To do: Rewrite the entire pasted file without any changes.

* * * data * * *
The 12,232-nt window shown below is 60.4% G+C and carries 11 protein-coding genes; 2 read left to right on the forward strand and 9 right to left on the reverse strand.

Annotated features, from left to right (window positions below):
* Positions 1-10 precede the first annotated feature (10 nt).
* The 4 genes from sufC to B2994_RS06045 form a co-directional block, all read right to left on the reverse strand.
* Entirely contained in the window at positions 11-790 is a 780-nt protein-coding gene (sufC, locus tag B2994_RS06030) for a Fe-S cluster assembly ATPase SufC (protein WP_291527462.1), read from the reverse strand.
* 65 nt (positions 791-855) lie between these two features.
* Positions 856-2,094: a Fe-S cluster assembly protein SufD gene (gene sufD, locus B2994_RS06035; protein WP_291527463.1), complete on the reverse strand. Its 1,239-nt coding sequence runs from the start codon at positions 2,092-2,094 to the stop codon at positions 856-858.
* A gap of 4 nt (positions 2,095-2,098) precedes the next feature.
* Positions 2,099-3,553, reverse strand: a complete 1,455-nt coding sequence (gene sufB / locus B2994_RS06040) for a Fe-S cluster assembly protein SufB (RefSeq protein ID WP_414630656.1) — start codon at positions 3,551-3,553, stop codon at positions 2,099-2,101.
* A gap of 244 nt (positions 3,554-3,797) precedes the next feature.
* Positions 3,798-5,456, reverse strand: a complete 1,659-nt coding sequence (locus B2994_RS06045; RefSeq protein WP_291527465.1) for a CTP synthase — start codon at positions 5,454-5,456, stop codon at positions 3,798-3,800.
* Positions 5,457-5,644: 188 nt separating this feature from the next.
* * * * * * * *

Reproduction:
The 12,232-nt window shown below is 60.4% G+C and carries 11 protein-coding genes; 2 read left to right on the forward strand and 9 right to left on the reverse strand.

Annotated features, from left to right (window positions below):
* Positions 1-10 precede the first annotated feature (10 nt).
* The 4 genes from sufC to B2994_RS06045 form a co-directional block, all read right to left on the reverse strand.
* Entirely contained in the window at positions 11-790 is a 780-nt protein-coding gene (sufC, locus tag B2994_RS06030) for a Fe-S cluster assembly ATPase SufC (protein WP_291527462.1), read from the reverse strand.
* 65 nt (positions 791-855) lie between these two features.
* Positions 856-2,094: a Fe-S cluster assembly protein SufD gene (gene sufD, locus B2994_RS06035; protein WP_291527463.1), complete on the reverse strand. Its 1,239-nt coding sequence runs from the start codon at positions 2,092-2,094 to the stop codon at positions 856-858.
* A gap of 4 nt (positions 2,095-2,098) precedes the next feature.
* Positions 2,099-3,553, reverse strand: a complete 1,455-nt coding sequence (gene sufB / locus B2994_RS06040) for a Fe-S cluster assembly protein SufB (RefSeq protein ID WP_414630656.1) — start codon at positions 3,551-3,553, stop codon at positions 2,099-2,101.
* A gap of 244 nt (positions 3,554-3,797) precedes the next feature.
* Positions 3,798-5,456, reverse strand: a complete 1,659-nt coding sequence (locus B2994_RS06045; RefSeq protein WP_291527465.1) for a CTP synthase — start codon at positions 5,454-5,456, stop codon at positions 3,798-3,800.
* Positions 5,457-5,644: 188 nt separating this feature from the next.